*Hair pin on the left, My hair strand on the right, really really fine!*

  • So ladies with Fine strands would often benefit from washing hair in sections to avoid stress on the strands from aggressively trying to get shampoo or cleansing/ cowashing conditioner to the middle of the hair thus risking breakage to hair at the edges etc. The smaller the sections, the better.
  • The coarser/thicker strand ladies are more likely to be able to get away with washing in larger sections e.g. just two (left and right) or not sectioning at all with no issues.
My hair is very very very FINE, so I wash in sections, ALWAYS, this has definitely helped reduce breakage in the shower.

*AGAIN this is a very GENERAL TIP meant as a guide, not as a hard and fast rule. If you are unsure, err on the side of caution and wash your hair in sections (2 or 3 or 4 to begin with) because both hair types stand to benefit from this technique anyway!


  • The more hair strands you have in total, the more product will required, and the more likely you will have to wash/co-wash in sections to make sure that you reach all the hair strands.
  • The less dense your hair is, the less sections that you may be required to make, and quite often less product is required.

  • The more porous the hair is, the quicker it will be to GAIN as well as LOSE moisture! I would definitely suggest co-washing or sticking to a mild or moisturizing shampoo in this case.
  • The less porous the hair is, the harder is it is for it to gain moisture from products, so they can be prone to PRODUCT BUILD UP, and so such people would benefit from clarifying their hair with a regular shampoo more frequently than their High Porosity counterparts.

Moisture Supply and Retention

In fact I found this to be the most important thing to start, a routine for adding and keeping the moisture in my hair strands!
My Hair was Chronically Dry Relaxed Hair before because I had no idea that moisture wasn't provided by oil, :-D, and that I was supposed to add moisture outside of relaxer day,
Can you imagine??? J sure you can ;-) I know I wasn't alone!
But I digress…

Ways to Gain Moisture:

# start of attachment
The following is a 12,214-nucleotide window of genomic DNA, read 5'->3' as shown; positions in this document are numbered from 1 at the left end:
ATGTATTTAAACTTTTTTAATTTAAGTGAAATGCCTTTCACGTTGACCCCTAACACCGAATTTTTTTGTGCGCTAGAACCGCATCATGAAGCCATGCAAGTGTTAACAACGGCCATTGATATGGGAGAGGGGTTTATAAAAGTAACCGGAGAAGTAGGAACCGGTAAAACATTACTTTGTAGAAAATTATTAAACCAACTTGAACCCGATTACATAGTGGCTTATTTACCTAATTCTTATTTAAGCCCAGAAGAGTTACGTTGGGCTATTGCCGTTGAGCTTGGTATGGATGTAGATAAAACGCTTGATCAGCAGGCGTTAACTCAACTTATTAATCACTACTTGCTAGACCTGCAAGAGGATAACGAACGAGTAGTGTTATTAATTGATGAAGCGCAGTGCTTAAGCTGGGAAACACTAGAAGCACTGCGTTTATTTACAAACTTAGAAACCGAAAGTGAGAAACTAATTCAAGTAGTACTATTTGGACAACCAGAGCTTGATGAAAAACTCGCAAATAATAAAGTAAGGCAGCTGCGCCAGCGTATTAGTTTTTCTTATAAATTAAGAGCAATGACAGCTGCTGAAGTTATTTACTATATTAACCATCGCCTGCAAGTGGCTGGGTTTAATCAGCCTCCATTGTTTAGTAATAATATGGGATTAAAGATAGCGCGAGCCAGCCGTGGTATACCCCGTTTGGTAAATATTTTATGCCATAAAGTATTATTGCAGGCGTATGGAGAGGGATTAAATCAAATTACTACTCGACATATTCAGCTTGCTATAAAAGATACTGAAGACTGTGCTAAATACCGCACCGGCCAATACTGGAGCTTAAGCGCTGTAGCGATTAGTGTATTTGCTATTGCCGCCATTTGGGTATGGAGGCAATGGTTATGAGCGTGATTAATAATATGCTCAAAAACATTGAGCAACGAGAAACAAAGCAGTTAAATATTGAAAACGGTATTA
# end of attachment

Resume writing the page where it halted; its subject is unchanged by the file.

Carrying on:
1. Deep Condition regularly, at least once a week in the beginning.
  2. Try adding heat to your Deep Conditioning Session - Use a plastic cap and sit under an over heat dryer or even a Steamer (without the plastic cap in this case).
  3. MOISTURIZE & Seal your strands daily - switch to alternate daily or twice daily depending on what your hair needs
  4. Baggying and GHE (Green House Effect Method) daily to every 3 days, or as needed.
  5. Drink lots of water! This won't directly moisturize your hair but its great for the in the long run so I figured I'd insert that little tid bit here! :-)

Ways to Retain Moisture:

  1. Moisturize & SEAL your strands daily switch to alternate daily or twice daily depending on your hairs needs.
  2. Try Protective/Low Manipulation Styling - this helps to keep moisturized hair moisturized, often times free hair strands dry out faster.
  3. Sealing cuticles after rinsing out your Moisturizing Deep Conditioner by: Rinsing with cold water or Apple Cider Vinegar Rinsing.
  4. Protect hair at night with a Silk or Satin Scarf - helps to reduce loss of moisture.

Who needs to pay extra attention to Gaining and Retaining Moisture?
 Well, everyone should, but some ladies' hair is more prone to dryness than they need to be a little EXTRA mindful...
  • In general, the kinkier or more coily that your individual strands are, the MORE PRONE they are to dryness. 
  • The straighter the strand is, the easier it is for the natural oils from the scalp to travel down the hair shaft, thus providing moisture. 
  • The more coily/kinkier the hair strand is, the less that the said oils can travel down the entire shaft, thus rendering the hair strand more dryness-prone.